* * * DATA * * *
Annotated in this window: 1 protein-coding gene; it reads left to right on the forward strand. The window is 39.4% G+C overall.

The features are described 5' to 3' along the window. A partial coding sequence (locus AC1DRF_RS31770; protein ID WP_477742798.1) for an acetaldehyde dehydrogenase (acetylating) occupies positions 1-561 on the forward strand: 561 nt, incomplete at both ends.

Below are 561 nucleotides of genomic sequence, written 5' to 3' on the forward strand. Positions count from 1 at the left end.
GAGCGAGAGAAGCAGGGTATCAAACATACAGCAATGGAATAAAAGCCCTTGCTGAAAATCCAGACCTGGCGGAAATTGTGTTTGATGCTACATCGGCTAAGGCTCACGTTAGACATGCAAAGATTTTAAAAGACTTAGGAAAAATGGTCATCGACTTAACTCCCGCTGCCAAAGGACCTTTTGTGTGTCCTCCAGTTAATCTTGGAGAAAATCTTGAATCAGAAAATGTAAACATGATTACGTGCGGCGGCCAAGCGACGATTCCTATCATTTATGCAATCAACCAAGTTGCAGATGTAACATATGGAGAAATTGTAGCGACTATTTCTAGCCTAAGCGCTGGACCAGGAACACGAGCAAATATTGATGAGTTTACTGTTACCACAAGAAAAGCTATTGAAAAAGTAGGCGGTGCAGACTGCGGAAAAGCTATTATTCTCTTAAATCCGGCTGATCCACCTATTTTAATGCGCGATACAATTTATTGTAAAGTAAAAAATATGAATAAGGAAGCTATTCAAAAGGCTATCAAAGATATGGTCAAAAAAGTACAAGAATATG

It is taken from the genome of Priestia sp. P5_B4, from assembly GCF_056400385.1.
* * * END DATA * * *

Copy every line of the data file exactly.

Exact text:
Annotated in this window: 1 protein-coding gene; it reads left to right on the forward strand. The window is 39.4% G+C overall.

The features are described 5' to 3' along the window. A partial coding sequence (locus AC1DRF_RS31770; protein ID WP_477742798.1) for an acetaldehyde dehydrogenase (acetylating) occupies positions 1-561 on the forward strand: 561 nt, incomplete at both ends.

Below are 561 nucleotides of genomic sequence, written 5' to 3' on the forward strand. Positions count from 1 at the left end.
GAGCGAGAGAAGCAGGGTATCAAACATACAGCAATGGAATAAAAGCCCTTGCTGAAAATCCAGACCTGGCGGAAATTGTGTTTGATGCTACATCGGCTAAGGCTCACGTTAGACATGCAAAGATTTTAAAAGACTTAGGAAAAATGGTCATCGACTTAACTCCCGCTGCCAAAGGACCTTTTGTGTGTCCTCCAGTTAATCTTGGAGAAAATCTTGAATCAGAAAATGTAAACATGATTACGTGCGGCGGCCAAGCGACGATTCCTATCATTTATGCAATCAACCAAGTTGCAGATGTAACATATGGAGAAATTGTAGCGACTATTTCTAGCCTAAGCGCTGGACCAGGAACACGAGCAAATATTGATGAGTTTACTGTTACCACAAGAAAAGCTATTGAAAAAGTAGGCGGTGCAGACTGCGGAAAAGCTATTATTCTCTTAAATCCGGCTGATCCACCTATTTTAATGCGCGATACAATTTATTGTAAAGTAAAAAATATGAATAAGGAAGCTATTCAAAAGGCTATCAAAGATATGGTCAAAAAAGTACAAGAATATG

It is taken from the genome of Priestia sp. P5_B4, from assembly GCF_056400385.1.